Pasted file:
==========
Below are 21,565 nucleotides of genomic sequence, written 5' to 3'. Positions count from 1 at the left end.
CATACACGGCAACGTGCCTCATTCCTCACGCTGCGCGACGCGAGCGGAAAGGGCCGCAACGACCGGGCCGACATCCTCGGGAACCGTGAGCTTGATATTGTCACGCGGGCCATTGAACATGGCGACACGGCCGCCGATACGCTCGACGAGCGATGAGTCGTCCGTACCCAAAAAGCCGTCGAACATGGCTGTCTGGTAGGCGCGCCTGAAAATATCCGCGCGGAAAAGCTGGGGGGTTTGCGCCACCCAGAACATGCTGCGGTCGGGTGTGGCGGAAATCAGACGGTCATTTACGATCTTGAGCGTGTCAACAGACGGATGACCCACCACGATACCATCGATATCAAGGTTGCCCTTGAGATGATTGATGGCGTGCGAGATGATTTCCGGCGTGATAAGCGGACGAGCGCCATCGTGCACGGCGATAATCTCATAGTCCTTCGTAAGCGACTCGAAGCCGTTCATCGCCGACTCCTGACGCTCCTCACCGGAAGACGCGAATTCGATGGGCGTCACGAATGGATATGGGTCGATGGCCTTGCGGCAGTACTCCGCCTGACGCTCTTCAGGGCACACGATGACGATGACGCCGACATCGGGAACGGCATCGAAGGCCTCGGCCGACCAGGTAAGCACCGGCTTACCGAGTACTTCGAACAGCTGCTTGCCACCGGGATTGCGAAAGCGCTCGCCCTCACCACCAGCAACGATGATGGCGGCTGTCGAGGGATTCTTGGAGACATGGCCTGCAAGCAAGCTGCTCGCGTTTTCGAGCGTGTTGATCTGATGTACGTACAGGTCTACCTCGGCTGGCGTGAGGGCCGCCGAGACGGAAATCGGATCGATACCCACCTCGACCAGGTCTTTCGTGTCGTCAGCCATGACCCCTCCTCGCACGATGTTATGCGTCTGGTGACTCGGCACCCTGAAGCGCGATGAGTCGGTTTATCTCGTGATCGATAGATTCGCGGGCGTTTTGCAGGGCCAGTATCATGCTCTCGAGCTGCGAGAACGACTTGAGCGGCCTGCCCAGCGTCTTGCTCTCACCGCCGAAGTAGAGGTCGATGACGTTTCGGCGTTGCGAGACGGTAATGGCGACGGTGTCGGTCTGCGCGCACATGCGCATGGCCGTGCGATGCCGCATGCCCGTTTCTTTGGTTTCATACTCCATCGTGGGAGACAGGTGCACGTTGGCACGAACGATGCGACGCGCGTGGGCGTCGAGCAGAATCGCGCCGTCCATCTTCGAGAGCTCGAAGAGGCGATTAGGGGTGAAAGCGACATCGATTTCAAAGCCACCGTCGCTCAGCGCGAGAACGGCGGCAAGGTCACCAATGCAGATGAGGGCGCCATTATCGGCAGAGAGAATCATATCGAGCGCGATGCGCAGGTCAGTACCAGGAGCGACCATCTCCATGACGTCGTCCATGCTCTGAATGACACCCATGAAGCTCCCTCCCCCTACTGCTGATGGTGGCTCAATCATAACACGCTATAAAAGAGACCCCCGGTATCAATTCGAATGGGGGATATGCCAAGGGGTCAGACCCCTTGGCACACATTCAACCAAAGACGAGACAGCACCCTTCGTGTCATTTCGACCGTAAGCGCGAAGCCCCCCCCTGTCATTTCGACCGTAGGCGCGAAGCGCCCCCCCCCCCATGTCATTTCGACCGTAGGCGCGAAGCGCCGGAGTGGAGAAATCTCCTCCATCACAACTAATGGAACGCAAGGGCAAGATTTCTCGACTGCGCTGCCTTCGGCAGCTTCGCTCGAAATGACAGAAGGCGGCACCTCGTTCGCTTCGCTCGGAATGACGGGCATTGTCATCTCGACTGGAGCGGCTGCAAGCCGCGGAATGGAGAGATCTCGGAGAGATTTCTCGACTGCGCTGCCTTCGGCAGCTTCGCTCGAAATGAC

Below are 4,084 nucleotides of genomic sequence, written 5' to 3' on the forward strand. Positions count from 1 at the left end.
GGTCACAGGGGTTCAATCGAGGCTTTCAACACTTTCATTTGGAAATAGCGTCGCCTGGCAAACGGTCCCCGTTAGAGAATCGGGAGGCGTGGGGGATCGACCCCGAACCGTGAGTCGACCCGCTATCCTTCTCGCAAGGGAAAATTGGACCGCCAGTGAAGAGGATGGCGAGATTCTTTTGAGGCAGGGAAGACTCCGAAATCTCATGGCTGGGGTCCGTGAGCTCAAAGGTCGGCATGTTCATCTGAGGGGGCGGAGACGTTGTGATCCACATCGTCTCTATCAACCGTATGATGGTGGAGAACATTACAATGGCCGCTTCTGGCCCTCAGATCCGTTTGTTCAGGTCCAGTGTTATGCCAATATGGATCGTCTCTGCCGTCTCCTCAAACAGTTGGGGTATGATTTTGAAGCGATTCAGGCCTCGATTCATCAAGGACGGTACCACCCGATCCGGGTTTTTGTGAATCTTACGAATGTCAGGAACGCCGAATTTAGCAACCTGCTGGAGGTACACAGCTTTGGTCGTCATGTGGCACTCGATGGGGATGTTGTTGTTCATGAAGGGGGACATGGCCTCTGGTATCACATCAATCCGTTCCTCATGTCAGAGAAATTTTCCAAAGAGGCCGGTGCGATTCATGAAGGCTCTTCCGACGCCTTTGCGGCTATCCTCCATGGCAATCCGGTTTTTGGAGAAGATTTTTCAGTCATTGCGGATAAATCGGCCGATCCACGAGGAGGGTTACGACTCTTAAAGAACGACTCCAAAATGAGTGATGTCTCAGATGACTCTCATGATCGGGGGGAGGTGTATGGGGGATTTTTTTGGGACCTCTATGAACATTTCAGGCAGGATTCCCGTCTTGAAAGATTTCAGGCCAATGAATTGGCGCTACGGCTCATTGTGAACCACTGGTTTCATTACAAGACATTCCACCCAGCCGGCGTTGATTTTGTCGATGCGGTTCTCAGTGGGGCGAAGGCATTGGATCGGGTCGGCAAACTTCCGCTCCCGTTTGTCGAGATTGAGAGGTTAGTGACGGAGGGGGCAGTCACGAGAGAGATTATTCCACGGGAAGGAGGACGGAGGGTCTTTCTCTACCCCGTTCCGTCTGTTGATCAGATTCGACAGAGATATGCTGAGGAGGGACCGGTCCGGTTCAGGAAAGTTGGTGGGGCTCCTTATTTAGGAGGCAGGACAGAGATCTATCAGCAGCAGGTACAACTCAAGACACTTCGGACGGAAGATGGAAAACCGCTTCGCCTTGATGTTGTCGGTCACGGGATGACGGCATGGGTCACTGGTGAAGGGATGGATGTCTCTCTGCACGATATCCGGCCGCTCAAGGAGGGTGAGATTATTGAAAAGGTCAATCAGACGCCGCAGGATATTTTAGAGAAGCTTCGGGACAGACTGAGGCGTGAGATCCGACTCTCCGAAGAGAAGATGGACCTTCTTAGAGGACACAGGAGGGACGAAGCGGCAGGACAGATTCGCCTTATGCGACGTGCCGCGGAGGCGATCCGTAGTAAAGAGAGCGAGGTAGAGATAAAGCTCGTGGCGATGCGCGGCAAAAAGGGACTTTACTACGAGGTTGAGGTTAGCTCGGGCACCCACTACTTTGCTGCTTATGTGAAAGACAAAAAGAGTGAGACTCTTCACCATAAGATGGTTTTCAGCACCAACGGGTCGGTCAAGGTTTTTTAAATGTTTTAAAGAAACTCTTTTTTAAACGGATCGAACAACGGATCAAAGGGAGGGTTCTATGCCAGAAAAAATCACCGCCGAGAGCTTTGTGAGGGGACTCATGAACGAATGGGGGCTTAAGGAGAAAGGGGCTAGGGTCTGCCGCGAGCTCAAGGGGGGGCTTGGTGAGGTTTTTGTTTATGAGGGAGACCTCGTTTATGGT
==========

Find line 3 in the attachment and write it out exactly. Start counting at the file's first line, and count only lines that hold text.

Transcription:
Below are 4,084 nucleotides of genomic sequence, written 5' to 3' on the forward strand. Positions count from 1 at the left end.